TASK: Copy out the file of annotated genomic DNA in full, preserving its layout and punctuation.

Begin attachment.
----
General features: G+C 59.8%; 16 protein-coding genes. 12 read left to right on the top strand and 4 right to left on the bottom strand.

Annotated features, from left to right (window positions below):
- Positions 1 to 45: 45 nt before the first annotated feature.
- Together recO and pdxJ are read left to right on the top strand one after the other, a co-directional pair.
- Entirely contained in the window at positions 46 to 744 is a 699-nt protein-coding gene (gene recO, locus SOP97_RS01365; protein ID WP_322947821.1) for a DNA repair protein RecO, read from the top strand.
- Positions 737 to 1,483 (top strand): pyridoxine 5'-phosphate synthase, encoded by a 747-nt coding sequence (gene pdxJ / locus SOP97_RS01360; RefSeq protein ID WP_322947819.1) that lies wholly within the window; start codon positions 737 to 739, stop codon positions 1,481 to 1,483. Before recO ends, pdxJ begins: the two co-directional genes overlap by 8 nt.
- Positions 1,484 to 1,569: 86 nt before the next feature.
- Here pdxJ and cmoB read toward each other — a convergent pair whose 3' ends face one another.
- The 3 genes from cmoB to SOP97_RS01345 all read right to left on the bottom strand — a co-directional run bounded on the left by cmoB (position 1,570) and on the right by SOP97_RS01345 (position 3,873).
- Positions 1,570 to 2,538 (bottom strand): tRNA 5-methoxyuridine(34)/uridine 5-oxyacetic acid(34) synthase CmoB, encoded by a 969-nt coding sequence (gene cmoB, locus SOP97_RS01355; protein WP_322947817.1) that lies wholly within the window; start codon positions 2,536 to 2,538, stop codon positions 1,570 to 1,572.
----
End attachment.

General features: G+C 59.8%; 16 protein-coding genes. 12 read left to right on the top strand and 4 right to left on the bottom strand.

Annotated features, from left to right (window positions below):
- Positions 1 to 45: 45 nt before the first annotated feature.
- Together recO and pdxJ are read left to right on the top strand one after the other, a co-directional pair.
- Entirely contained in the window at positions 46 to 744 is a 699-nt protein-coding gene (gene recO, locus SOP97_RS01365; protein ID WP_322947821.1) for a DNA repair protein RecO, read from the top strand.
- Positions 737 to 1,483 (top strand): pyridoxine 5'-phosphate synthase, encoded by a 747-nt coding sequence (gene pdxJ / locus SOP97_RS01360; RefSeq protein ID WP_322947819.1) that lies wholly within the window; start codon positions 737 to 739, stop codon positions 1,481 to 1,483. Before recO ends, pdxJ begins: the two co-directional genes overlap by 8 nt.
- Positions 1,484 to 1,569: 86 nt before the next feature.
- Here pdxJ and cmoB read toward each other — a convergent pair whose 3' ends face one another.
- The 3 genes from cmoB to SOP97_RS01345 all read right to left on the bottom strand — a co-directional run bounded on the left by cmoB (position 1,570) and on the right by SOP97_RS01345 (position 3,873).
- Positions 1,570 to 2,538 (bottom strand): tRNA 5-methoxyuridine(34)/uridine 5-oxyacetic acid(34) synthase CmoB, encoded by a 969-nt coding sequence (gene cmoB, locus SOP97_RS01355; protein WP_322947817.1) that lies wholly within the window; start codon positions 2,536 to 2,538, stop codon positions 1,570 to 1,572.